Can I sue for breach of contract and negligence? Yes, you can. Breach of contract and negligence is an expression derived by blending two legal phrases — breach of contract and professional negligence. Therefore, breach of contract and negligence means violating the terms of a contract by failing to carefully carry out one's contractual obligations.

Illustration of Breach of Contract and Negligence

To illustrate breach of contract and negligence, let's say Tom agrees to sell a car to Barry. Barry pays Tom the agreed amount of money and expects Tom to duly deliver the car. Then, for some reason, Tom gets drunk before driving the car to deliver it to its new owner, which results in wrecking it before delivery. In this instance, Tom didn't only breach his contract with Barry, but also did so by negligence, which constitutes a breach of contract and negligence.

Negligence isn't clear-cut. If a party reasonably proves that the other party didn't carefully keep to the terms of a deal — for instance, by failing to safely deliver goods or services — the court may decide the defaulting party was negligent. Negligence, in some cases, can be considered a breach of contract. For example, if a software developer turns in shoddy software, they could be held liable for negligence, which could translate into a breach of contract when the software fails to fulfill its purpose.


Cases of negligence are founded on a noncontractual interrelation between parties. The parties may know each other, as with a patient and a surgeon, or they may be random strangers, as with drivers involved in an auto crash. Owing to the lack of contractual relationship between involved parties, the first thing that is considered in an alleged case of negligence is whether the parties are connected to each other in any way. If a party must be held responsible for negligence, there must first be proof that they're duty-bound to care.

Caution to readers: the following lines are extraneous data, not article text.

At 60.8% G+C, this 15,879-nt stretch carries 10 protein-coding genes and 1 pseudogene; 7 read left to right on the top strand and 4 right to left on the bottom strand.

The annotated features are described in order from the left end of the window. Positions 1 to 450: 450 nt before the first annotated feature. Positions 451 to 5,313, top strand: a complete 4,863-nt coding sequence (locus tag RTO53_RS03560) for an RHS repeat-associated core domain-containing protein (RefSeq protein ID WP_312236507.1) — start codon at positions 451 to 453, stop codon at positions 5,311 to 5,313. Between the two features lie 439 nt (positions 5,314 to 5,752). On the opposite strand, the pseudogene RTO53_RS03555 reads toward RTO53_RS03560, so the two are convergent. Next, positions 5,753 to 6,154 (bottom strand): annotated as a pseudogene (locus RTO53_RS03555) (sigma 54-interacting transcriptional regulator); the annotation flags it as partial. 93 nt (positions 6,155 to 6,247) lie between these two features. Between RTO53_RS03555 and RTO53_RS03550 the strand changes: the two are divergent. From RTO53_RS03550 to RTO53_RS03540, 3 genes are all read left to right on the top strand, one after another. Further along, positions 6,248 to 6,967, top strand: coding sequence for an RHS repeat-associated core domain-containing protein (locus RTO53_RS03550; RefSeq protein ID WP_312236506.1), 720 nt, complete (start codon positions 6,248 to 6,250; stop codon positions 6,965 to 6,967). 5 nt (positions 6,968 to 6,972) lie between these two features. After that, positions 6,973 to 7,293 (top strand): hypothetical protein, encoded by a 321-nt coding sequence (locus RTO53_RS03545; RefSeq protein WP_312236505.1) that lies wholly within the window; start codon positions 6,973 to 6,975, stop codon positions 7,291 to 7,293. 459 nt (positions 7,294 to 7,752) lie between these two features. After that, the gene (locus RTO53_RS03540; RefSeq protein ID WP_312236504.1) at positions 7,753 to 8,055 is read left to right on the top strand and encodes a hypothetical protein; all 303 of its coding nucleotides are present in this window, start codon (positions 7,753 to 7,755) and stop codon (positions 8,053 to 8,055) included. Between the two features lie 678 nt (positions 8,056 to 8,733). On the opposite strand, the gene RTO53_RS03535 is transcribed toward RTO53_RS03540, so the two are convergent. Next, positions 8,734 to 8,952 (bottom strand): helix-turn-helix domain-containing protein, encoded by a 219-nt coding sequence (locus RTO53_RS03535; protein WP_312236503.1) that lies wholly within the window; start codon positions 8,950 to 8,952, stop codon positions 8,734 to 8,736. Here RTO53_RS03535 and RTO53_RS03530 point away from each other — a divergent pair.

Interestingly, with negligence, the nature of the duty to care isn't agreed between involved parties. Instead, it's imposed by the rule of law. For instance, a driver legally owes a duty of care to fellow road users and a manufacturer legally owes a duty of care to the end user of their products. Once there's proof of a duty of care, the actions of the party pressing charges for negligence will be interpreted according to the standard of any reasonable person in their position.

Testing for Causation in Negligence

When dealing with negligence, cases of remoteness (test of causation to decide types of damage) and causation (action or inaction with injurious effect) are often treated separately. The primary test for causation is referred to as the “but for” test. It works by asking whether the damage would have been incurred but for the accused entity's negligence.

To illustrate the but for test for causation, let's say Kyla, an asthmatic, accidentally inhales a pungent and concentrated gas. This results in a life-threatening breathing difficulty, and she is rushed to a local clinic for emergency medical remedy.

However, Danny, a young doctor who is on duty, dashes off with the intention of saying a quick goodbye to his visiting girlfriend. Unfortunately, he takes too long, and Kyla dies before he gets back to her. The question to ask in an instance like that is: Would Kyla have had a fighting chance to live but for Danny's negligence?


As much as you can sue for breach of contract and negligence, other parties can also sue you if you fail to satisfy the terms of a contract by, for instance, delivering sloppy goods or services that result in their loss. To take the necessary precautions to protect yourself or your business from potential lawsuits resulting from a breach of contract and negligence, keep the following things in mind:

  • Always get a lawyer to review your contract
  • If you can, include a clause in your contract that limits liability
  • Be sure to thoroughly understand the terms of your contract before signing (miscommunications between parties in a contract can result in a breach of contract or negligence lawsuit)

If you need help with contract negligence, you can post your legal need on UpCounsel's marketplace. UpCounsel accepts only the top 5 percent of lawyers to its site. Lawyers on UpCounsel come from law schools such as Harvard Law and Yale Law and average 14 years of legal experience, including work with or on behalf of companies like Google, Menlo Ventures, and Airbnb.